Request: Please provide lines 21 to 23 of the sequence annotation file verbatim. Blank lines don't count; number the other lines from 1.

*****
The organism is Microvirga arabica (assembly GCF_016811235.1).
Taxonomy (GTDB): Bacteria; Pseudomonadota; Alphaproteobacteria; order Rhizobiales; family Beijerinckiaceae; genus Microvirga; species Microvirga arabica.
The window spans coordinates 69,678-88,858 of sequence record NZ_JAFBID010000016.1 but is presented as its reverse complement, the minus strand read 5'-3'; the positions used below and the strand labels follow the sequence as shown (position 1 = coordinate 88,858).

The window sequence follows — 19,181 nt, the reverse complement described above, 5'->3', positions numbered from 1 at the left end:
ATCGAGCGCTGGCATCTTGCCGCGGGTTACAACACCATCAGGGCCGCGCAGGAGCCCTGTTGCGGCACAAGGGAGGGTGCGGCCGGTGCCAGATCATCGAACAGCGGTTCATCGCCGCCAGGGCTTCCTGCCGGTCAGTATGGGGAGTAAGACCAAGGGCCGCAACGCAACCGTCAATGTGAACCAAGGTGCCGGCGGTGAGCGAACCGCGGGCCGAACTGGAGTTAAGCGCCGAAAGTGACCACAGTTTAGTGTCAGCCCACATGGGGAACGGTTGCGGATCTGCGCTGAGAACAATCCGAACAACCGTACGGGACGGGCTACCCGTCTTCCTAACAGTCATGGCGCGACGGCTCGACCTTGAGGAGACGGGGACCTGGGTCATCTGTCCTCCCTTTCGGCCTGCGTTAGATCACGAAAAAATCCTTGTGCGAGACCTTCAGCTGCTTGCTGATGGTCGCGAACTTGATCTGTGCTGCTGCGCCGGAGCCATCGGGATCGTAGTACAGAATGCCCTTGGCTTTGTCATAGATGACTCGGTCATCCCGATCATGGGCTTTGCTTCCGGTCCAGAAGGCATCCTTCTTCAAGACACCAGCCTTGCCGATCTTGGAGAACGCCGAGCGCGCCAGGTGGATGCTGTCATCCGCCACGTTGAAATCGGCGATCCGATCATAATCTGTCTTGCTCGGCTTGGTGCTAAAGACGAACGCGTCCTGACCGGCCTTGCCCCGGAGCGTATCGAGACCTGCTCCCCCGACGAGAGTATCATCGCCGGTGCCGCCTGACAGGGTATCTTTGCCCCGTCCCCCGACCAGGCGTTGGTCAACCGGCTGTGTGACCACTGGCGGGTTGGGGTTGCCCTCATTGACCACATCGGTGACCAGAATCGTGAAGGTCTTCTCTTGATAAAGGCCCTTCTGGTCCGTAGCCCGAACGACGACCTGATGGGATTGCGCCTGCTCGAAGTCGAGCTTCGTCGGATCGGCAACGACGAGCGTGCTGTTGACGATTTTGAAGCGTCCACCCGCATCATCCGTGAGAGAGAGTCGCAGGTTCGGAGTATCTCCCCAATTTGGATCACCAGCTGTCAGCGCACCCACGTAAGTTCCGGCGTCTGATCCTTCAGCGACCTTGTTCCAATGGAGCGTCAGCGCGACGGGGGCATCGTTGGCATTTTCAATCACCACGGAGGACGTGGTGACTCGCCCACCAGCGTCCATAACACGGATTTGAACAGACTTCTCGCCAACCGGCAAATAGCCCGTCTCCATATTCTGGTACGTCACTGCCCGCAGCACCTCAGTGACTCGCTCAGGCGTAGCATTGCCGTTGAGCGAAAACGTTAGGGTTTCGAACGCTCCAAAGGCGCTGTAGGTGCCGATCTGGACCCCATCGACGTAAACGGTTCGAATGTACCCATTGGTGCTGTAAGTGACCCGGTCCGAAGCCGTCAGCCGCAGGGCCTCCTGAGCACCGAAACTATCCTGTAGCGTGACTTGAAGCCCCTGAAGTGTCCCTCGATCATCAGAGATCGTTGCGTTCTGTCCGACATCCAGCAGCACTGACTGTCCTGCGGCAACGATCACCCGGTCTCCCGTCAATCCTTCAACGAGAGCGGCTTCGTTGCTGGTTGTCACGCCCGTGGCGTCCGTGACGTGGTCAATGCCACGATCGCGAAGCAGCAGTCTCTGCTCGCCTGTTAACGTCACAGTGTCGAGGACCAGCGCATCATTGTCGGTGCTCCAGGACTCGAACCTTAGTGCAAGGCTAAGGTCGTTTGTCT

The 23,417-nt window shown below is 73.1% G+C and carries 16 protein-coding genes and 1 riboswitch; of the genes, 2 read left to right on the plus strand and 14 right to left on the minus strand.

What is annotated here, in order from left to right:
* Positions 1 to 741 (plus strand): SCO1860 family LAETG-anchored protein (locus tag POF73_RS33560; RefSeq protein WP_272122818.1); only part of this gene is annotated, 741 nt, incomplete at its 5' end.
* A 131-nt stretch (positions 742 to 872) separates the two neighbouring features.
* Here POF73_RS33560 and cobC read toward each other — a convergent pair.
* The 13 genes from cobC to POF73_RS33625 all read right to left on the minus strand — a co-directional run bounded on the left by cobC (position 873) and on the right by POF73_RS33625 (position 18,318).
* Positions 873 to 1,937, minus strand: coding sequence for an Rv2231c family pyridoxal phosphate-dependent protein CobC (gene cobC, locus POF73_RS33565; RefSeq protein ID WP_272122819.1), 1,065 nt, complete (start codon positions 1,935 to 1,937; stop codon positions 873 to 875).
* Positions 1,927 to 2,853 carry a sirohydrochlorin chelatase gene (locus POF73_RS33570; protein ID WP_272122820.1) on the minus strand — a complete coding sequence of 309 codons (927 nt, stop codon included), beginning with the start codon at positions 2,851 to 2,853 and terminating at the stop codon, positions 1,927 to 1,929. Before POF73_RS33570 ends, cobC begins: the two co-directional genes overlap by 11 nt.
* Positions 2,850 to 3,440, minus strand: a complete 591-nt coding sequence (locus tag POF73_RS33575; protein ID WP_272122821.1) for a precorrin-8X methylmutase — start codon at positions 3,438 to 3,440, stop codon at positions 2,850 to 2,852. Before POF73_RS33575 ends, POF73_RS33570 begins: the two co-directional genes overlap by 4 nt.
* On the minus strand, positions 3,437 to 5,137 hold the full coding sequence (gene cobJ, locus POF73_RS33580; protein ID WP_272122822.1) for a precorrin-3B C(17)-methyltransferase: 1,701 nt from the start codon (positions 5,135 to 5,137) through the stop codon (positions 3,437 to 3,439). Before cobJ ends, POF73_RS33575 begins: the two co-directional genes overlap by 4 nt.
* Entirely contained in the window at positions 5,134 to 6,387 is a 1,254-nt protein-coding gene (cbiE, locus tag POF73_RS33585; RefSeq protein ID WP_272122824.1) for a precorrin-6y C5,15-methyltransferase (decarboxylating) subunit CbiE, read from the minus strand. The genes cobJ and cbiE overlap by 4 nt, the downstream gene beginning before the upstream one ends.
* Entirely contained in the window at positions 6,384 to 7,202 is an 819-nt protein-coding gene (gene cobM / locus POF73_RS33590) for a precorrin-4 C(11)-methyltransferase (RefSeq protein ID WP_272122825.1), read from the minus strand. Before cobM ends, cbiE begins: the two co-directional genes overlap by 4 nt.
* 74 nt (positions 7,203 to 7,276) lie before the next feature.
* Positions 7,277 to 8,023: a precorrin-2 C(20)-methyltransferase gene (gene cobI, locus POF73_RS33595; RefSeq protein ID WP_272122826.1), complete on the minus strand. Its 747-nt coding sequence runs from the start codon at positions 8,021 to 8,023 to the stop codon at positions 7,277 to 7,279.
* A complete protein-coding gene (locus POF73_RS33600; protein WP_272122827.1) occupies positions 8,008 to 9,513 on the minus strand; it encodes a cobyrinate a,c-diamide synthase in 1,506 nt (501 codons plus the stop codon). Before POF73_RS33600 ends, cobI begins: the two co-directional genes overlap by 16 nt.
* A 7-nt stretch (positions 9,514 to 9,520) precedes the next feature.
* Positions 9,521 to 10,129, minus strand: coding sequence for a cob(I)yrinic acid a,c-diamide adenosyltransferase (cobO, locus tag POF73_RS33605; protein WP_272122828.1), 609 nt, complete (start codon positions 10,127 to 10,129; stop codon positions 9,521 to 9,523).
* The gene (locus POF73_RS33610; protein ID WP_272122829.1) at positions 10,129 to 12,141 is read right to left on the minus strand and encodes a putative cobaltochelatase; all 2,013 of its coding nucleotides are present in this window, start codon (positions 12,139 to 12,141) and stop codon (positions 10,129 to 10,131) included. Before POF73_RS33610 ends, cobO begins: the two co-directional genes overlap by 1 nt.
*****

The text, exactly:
* A 7-nt stretch (positions 9,514 to 9,520) precedes the next feature.
* Positions 9,521 to 10,129, minus strand: coding sequence for a cob(I)yrinic acid a,c-diamide adenosyltransferase (cobO, locus tag POF73_RS33605; protein WP_272122828.1), 609 nt, complete (start codon positions 10,127 to 10,129; stop codon positions 9,521 to 9,523).
* The gene (locus POF73_RS33610; protein ID WP_272122829.1) at positions 10,129 to 12,141 is read right to left on the minus strand and encodes a putative cobaltochelatase; all 2,013 of its coding nucleotides are present in this window, start codon (positions 12,139 to 12,141) and stop codon (positions 10,129 to 10,131) included. Before POF73_RS33610 ends, cobO begins: the two co-directional genes overlap by 1 nt.